Kabuki Theater Analysis

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In our modern society, there is still a prevalent view of a black-and-white set of binary gendered norms; you 're either masculine or feminine. While this notion is being challenged by many, especially the young within the LGBT+ community that are drifting away from that paradigm, causing a change in societal views, many of which would be considered progressive stances, there is still a curious fascination with the grey area between the physical traits of the two norms; Androgyny; a state of physical features and outward appearance that is neither masculine or feminine. This is often seen as 'strange ' by many with traditional views in the west, but this has not always been the case, nor has it always been with every culture. Japanese Kabuki …show more content…
Ningo Shibai became wildly popular to the public, and completely overshadowed Kabuki theater in terms of success, and public image, where it was not tainted with a history of being a front for prostitution. Kabuki actors began incorporating new techniques in to their shows, mimicking the movements of the dolls in their competitor’s shows in their own performances(Scott). The greatest contribution taken from doll theater by Kabuki was a shift from the eroticized realism seen in Kabuki to a more symbolic and fantasy environment. The shift sent Kabuki Theatre into a second creative renaissance, where the values and methods borrowed from Ningo Shibai allowed Kabuki to once more thrive in public …show more content…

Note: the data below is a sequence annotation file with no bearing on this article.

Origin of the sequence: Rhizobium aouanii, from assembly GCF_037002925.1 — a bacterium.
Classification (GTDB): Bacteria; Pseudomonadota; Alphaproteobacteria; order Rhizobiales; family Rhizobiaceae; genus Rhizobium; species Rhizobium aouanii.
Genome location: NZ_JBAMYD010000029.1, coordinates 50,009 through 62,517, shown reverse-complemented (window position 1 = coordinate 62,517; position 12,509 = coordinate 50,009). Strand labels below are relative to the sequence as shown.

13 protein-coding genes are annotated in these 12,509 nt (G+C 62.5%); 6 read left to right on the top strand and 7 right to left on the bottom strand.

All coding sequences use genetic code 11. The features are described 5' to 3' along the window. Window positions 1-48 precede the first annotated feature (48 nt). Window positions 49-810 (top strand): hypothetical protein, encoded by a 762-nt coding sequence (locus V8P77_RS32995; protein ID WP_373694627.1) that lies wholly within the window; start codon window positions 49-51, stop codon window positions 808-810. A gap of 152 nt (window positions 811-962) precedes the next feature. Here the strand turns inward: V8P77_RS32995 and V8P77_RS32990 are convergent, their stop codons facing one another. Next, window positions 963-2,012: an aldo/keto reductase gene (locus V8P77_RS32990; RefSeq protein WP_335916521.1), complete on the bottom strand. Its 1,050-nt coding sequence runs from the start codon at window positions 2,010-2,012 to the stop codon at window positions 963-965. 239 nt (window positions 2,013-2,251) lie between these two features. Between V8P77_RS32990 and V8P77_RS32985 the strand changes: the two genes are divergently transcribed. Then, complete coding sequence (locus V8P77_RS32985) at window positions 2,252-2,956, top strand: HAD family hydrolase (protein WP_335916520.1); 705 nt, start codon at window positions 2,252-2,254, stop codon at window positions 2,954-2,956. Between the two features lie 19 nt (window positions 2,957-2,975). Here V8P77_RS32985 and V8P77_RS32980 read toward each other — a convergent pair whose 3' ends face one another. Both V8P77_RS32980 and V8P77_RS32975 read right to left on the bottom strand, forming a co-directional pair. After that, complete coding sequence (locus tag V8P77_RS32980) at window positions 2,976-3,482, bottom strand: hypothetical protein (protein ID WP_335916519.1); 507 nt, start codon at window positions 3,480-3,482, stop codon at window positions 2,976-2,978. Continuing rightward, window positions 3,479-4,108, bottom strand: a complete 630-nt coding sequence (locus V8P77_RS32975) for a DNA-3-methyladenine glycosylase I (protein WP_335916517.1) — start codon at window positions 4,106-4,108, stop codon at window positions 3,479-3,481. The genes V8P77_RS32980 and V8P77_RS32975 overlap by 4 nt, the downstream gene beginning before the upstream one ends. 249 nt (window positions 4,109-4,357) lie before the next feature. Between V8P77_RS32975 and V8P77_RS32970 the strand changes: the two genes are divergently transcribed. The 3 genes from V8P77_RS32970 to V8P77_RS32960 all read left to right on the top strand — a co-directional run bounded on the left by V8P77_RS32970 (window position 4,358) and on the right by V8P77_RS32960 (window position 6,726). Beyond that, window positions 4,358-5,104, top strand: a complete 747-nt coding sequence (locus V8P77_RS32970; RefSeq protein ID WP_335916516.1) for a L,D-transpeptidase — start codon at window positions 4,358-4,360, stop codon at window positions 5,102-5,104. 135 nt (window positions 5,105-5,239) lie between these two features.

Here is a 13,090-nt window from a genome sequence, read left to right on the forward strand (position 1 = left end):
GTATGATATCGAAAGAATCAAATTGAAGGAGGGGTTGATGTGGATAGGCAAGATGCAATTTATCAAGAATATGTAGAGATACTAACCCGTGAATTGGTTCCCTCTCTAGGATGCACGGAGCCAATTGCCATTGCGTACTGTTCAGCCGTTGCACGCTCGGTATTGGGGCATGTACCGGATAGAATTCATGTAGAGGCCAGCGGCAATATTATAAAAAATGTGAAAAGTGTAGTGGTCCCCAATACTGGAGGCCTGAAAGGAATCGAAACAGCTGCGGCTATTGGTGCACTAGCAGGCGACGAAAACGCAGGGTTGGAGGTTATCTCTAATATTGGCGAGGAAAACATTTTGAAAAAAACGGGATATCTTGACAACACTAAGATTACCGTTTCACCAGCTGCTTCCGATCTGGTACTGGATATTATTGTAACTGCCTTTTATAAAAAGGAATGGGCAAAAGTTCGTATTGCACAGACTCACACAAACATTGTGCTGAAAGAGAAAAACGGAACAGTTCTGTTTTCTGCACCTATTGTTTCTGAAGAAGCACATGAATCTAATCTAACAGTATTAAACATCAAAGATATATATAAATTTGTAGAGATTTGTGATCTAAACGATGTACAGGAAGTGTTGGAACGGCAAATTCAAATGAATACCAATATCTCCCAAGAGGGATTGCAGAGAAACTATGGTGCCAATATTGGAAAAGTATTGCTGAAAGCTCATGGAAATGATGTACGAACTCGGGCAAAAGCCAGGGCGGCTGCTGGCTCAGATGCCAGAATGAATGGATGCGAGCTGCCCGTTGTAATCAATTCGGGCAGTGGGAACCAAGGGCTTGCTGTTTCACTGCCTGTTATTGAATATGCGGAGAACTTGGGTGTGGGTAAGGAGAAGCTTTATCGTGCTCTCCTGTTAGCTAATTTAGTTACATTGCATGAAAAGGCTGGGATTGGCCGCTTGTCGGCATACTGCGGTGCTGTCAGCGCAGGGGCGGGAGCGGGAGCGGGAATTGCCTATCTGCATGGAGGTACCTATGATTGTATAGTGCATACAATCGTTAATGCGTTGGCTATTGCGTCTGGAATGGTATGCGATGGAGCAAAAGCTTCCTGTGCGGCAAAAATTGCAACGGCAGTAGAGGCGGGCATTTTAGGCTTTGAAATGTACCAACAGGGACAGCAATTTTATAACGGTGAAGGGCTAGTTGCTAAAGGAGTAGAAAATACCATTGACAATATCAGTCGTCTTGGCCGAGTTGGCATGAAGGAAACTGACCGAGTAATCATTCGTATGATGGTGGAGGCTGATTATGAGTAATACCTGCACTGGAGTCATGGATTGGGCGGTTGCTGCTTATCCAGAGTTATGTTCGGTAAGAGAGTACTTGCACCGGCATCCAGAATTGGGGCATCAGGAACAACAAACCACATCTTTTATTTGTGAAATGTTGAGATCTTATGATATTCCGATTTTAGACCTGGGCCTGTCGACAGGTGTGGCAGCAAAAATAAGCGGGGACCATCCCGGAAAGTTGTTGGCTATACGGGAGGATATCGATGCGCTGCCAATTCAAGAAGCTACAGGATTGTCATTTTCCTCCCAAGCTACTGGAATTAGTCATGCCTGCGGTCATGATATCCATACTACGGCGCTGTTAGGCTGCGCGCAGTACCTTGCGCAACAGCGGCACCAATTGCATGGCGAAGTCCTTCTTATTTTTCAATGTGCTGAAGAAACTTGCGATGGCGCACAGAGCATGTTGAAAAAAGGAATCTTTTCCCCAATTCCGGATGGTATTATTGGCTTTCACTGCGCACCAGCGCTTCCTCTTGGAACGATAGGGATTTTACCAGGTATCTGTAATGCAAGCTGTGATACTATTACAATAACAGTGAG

Reaching into modern times a more androgynous, or even feminine, look is desired by many Japanese entertainers. Japanese rock-or ‘J-rock’-bands like the globally popular Malice Mizer, which is comprised of cross-dressing male musicians who very easily pass as women to those that do not know the band 's male composition, are highly popular in Japan. Recently a new fashion trend called 'Genderless Kei ' has gained great popularity as well. Genderless Kei blends male and female fashion styles and an androgynous look to make a fashion that is neither male or female, yet both at the same time. Japanese “Idols” (which are similar to our actors, musicians, and artists in their fame and role in society) are embracing the image as well, with idols such as Ryucheru, Toman, Yohdi Kondo, and GENKING (who presents his name in all capitals and bold font) embodying the androgynous or Genderless Kei fashion. While not all in Japan may realize that these trends have their roots in Kabuki, the effects of the male portrayal of female roles served as the building blocks for the obsession Japan has with androgyny and feminine male

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